Day 2: Grieving
Day 3: No One Is Special
Day 4: Wasted Gifts
Day 5: I Never Expected…
Day 6: Identity: Through the Looking Glass
Day 7: Did I mishear God?
Day 8: When You Feel Like Shutting Down
Day 9: Caring for your Dorothy
Day 10: You’re Not the Only One Who’s Changed
Day 11: 12 Race Day Lessons for Serving Overseas
Day 12: Confessions of an Experience Junkie
Day 13: Longing for Home
Day 14: Readjusting: Same Tools, Different Work Space
Day 15: Book Review: The Art of Coming Home
Day 16: The Story of My “Call”
Day 17: Is Missions a “Higher Calling”?
Day 18: And Then I Fell in Love
Day 19: Is God Calling You Overseas?
Day 20: Life Is Not Seasonal
Day 21: What I Took and What I Left Behind
Day 22: Groundless, Weightless, Homeless
Day 23: When the Nations Come to You
Day 24: The Call to Displacement
Day 25: Scripture Anchors for Re-Entry
Day 26: In the Place of Your Exile
Day 27: Resources for Re-entry
Day 28: A Time for Everything: A Prayer of Leaving
Day 29: Journal: 8 Months After Re-Entry
Day 30: 12 Survival Tips for Re-Entry
Day 31: A Blessing
(Day 32: Writing is Narcissistic (And Four Other Reasons Not to Write)–a reflection on this Write 31 Days experience)



Picture: “Handful of tools (1904 advertisement)” by Unknown – http://chroniclingamerica.loc.gov/lccn/sn88085187/1904-01-02/ed-1/seq-4/ (Tacoma Times). Licensed under Public Domain via Wikimedia Commons – https://commons.wikimedia.org/wiki/File:Handful_of_tools_(1904_advertisement).jpg#/media/File:Handful_of_tools_(1904_advertisement).jpg

Day 13: Longing for Home {31 Days of Re-entry}

This is the painting I chose to hang in my bedroom when my parents moved houses during my freshman year of college.  That was 18 years ago and since then I have moved my possessions 11 times, living in 3 different countries, 2 different states and 6 different cities.  Each time I would return to my parent’s house, I would study that painting and imagine I was the girl in the pink dress, wondering how to get home.

In her, I found a kindred spirit and someone who looked as homeless as I felt. 

She always seemed to be longing for something more, but never finding the strength to get there.  Many Jim and Elisabeth quotes get tossed around, but one of their quotes from a letter written before they were married made an impression on me:  “Let not our longing slay the appetite of our living.”

When I was in college, I longed to know which roads I would take–which job I would end up doing and in which city.  Who I would befriend and if/when I would get married.

After college in the thick of teaching public school in Chicago, I wondered if life would always be like this.  Would I ever meet someone?  Have a family? Go overseas like I had always wanted?

When I was finally in China, I longed for a partner and someone to be my “constant” in a world that was ever changing.  I yearned for that man and hoped for a family of my own. I wanted to make a difference in a country that makes up one fifth of the world’s population.  And yet I still longed for America and the familiar.

And after returning from China, getting married and having children, I now long for a meaningful life.  I hope our family can live counter-culturally and stand out from the seemingly homogenous culture that is now our “home.”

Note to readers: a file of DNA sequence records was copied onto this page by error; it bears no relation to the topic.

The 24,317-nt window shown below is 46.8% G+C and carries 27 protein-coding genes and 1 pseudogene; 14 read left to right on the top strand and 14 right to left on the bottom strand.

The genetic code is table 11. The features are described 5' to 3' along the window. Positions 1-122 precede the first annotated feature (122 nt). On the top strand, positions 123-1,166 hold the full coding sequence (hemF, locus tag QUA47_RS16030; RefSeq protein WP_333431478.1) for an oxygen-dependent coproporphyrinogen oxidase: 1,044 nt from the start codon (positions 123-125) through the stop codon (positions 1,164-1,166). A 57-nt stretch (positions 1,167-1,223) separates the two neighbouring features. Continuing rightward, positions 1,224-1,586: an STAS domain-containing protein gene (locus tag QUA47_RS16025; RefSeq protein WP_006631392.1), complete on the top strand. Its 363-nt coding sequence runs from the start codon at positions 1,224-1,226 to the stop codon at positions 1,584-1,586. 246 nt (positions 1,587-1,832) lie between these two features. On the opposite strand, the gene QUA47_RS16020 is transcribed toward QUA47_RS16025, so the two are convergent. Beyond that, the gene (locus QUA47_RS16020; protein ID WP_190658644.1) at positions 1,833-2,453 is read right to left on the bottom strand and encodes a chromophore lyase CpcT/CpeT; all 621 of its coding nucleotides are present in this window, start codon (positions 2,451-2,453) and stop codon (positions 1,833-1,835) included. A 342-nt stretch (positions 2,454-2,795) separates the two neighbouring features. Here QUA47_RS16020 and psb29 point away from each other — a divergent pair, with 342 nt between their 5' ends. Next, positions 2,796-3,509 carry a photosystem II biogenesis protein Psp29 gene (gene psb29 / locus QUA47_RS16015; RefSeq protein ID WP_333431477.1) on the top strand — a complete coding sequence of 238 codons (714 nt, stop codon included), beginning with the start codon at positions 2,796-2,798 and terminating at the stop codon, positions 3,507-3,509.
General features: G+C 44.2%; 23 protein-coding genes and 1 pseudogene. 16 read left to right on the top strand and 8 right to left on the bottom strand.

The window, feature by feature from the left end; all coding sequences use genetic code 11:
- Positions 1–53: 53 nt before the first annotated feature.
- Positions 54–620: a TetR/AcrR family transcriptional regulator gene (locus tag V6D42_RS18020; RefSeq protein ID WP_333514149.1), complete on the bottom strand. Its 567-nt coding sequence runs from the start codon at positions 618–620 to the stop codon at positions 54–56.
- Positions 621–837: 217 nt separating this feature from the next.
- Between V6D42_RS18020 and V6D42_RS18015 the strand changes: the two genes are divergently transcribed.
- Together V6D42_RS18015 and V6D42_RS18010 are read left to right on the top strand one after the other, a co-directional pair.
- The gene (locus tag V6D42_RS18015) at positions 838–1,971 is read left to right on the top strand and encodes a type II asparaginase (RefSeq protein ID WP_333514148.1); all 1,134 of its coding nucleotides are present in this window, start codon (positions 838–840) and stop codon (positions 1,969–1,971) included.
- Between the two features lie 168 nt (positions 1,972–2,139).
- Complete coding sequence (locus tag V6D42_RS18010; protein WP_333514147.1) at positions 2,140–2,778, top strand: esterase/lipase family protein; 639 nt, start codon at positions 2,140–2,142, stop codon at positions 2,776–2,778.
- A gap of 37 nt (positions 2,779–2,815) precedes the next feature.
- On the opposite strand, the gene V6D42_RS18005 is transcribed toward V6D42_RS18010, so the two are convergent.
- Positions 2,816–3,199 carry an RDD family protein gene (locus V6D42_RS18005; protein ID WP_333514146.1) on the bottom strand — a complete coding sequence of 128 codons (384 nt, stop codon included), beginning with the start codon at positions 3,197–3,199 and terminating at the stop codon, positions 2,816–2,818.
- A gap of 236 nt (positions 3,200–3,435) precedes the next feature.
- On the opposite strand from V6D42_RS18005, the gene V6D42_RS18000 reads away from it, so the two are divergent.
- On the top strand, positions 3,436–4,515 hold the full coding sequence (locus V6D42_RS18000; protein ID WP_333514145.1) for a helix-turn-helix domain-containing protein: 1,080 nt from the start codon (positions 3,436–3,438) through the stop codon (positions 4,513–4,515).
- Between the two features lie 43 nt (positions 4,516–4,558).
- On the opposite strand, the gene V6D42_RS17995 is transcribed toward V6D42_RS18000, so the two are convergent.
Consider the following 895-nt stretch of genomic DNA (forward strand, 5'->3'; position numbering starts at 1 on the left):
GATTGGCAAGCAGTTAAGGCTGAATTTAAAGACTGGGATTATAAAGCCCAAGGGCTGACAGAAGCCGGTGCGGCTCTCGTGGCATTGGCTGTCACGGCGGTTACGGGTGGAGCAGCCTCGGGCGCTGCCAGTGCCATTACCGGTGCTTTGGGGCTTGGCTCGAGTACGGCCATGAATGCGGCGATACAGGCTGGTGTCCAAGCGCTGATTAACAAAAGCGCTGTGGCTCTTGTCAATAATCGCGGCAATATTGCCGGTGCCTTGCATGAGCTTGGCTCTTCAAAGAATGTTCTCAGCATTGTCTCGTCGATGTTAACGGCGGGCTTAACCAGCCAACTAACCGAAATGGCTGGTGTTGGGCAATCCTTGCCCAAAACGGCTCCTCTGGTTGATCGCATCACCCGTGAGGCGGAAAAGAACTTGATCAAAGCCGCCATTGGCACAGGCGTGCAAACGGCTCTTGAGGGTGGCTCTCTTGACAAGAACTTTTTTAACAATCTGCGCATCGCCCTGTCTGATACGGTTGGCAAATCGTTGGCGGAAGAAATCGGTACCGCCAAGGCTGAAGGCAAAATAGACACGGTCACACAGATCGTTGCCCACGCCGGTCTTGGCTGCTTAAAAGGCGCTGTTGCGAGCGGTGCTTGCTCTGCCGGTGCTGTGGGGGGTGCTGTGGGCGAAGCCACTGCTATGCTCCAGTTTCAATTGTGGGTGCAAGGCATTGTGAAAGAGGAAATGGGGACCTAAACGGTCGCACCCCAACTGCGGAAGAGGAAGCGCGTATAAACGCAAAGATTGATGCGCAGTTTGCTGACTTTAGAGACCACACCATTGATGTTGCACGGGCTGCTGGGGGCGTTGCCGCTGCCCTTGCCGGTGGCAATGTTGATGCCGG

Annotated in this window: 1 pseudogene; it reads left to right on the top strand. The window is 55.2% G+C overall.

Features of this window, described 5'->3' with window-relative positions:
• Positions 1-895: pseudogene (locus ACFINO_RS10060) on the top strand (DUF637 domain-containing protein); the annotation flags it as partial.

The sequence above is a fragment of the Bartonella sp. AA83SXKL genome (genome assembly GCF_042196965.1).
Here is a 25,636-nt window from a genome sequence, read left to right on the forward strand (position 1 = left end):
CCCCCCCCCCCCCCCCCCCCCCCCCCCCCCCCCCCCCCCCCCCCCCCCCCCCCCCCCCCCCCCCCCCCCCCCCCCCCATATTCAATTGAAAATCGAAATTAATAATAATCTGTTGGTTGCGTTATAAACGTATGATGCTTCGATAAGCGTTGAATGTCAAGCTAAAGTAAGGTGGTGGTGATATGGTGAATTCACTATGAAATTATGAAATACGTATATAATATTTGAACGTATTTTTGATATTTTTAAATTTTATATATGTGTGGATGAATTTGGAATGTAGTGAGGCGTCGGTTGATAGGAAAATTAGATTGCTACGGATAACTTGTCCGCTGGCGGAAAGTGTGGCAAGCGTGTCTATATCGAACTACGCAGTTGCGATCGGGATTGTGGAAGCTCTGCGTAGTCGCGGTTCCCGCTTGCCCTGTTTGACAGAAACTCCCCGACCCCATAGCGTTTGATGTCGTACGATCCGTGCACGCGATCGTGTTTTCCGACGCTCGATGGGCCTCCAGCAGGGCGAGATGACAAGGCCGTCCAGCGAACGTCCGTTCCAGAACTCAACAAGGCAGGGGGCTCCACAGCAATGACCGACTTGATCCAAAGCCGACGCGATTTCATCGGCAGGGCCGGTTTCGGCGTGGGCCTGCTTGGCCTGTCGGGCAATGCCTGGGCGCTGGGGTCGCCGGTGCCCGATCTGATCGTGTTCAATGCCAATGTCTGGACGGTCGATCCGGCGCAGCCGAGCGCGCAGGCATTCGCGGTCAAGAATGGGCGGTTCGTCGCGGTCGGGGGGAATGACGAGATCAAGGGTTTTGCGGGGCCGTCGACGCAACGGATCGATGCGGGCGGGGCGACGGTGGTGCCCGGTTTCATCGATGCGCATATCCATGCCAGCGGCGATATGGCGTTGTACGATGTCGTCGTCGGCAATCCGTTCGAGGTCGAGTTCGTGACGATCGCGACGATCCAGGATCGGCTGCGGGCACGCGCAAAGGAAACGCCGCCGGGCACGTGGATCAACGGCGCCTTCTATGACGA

Longing.

Let not our longing slay the appetite of our living.

On a run one dreary spring day in Chicago before leaving for China, I ran under the elevated train (El) tracks that were stained, rusted and tagged with graffiti.  There was a railing that ran parallel underneath and in it someone had planted a tiny garden that pierced the day with its cheerfulness.  Even though you are miserable because of the cloudy days, the crowded streets and the lonely commutes home, you can grow here, God seemed to say.  

Many years later, on another run, this time in China, I passed a dried up field in the outskirts of the city which had become a dumping ground for trash and refuse.  I had a holy moment when I noticed a single yellow flower bursting through the sad field, thriving in spite of its environment.  You can grow anywhere, God seemed to be saying to me.

Let not our longing slay the appetite of our living.

I believe humans will always long for more.  We long to know the future and to make a difference.  We long for love, community, belonging, peace, healthy challenges, beauty and meaning.  This is not just true to the Christian experience, it is true to the human experience.

But the Christian takes the longing one step further by naming our hope and defining our longing for an eternal home.

Yes, there is a place for contentment, being thankful and having a grateful heart, but some degree of longing is appropriate and reminds us that we are out of place here.  We are a garden in a concrete jungle and a flower in the wilderness.  Our longing is good, but it is temporary.  And in the meantime, we are to beautify our surroundings–wherever God places us.

(For practical ways I’m trying to do this, check out Readjusting: Same Tools, New Work Space)

~~~~~~

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This post is day 13 of the series “Re-entry: Reflections on Reverse Culture Shock,” a challenge I have taken to write for 31 days. Check out my other posts in the series:

Day 1: Introduction
Day 2: Grieving
Day 3: No One Is Special
Day 4: Wasted Gifts
Day 5: I Never Expected…
Day 6: Identity: Through the Looking Glass
Day 7: Did I mishear God?
Day 8: When You Feel Like Shutting Down